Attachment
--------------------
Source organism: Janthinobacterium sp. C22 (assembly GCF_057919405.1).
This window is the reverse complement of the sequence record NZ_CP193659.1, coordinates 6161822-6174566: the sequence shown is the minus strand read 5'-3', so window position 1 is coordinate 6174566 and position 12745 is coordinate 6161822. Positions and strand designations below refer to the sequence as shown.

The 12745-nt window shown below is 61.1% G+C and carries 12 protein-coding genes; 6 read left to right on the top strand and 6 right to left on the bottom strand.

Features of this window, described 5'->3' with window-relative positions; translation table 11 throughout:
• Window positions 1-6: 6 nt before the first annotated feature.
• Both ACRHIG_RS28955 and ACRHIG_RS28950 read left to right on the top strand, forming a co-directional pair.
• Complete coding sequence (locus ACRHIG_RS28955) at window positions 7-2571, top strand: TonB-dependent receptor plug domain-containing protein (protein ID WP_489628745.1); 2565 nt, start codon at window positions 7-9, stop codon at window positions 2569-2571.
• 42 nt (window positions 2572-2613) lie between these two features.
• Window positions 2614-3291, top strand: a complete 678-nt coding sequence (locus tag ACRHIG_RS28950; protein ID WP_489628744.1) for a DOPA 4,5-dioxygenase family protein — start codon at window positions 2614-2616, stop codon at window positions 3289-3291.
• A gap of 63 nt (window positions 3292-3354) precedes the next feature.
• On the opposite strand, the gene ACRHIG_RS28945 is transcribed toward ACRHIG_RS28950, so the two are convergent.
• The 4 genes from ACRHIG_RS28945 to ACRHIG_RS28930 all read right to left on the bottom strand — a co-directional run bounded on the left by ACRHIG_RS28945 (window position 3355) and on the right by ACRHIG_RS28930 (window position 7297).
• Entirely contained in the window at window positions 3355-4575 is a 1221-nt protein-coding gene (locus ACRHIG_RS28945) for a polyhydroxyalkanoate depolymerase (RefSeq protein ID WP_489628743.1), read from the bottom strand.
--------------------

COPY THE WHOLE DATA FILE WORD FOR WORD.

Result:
Source organism: Janthinobacterium sp. C22 (assembly GCF_057919405.1).
This window is the reverse complement of the sequence record NZ_CP193659.1, coordinates 6161822-6174566: the sequence shown is the minus strand read 5'-3', so window position 1 is coordinate 6174566 and position 12745 is coordinate 6161822. Positions and strand designations below refer to the sequence as shown.

The 12745-nt window shown below is 61.1% G+C and carries 12 protein-coding genes; 6 read left to right on the top strand and 6 right to left on the bottom strand.

Features of this window, described 5'->3' with window-relative positions; translation table 11 throughout:
• Window positions 1-6: 6 nt before the first annotated feature.
• Both ACRHIG_RS28955 and ACRHIG_RS28950 read left to right on the top strand, forming a co-directional pair.
• Complete coding sequence (locus ACRHIG_RS28955) at window positions 7-2571, top strand: TonB-dependent receptor plug domain-containing protein (protein ID WP_489628745.1); 2565 nt, start codon at window positions 7-9, stop codon at window positions 2569-2571.
• 42 nt (window positions 2572-2613) lie between these two features.
• Window positions 2614-3291, top strand: a complete 678-nt coding sequence (locus tag ACRHIG_RS28950; protein ID WP_489628744.1) for a DOPA 4,5-dioxygenase family protein — start codon at window positions 2614-2616, stop codon at window positions 3289-3291.
• A gap of 63 nt (window positions 3292-3354) precedes the next feature.
• On the opposite strand, the gene ACRHIG_RS28945 is transcribed toward ACRHIG_RS28950, so the two are convergent.
• The 4 genes from ACRHIG_RS28945 to ACRHIG_RS28930 all read right to left on the bottom strand — a co-directional run bounded on the left by ACRHIG_RS28945 (window position 3355) and on the right by ACRHIG_RS28930 (window position 7297).
• Entirely contained in the window at window positions 3355-4575 is a 1221-nt protein-coding gene (locus ACRHIG_RS28945) for a polyhydroxyalkanoate depolymerase (RefSeq protein ID WP_489628743.1), read from the bottom strand.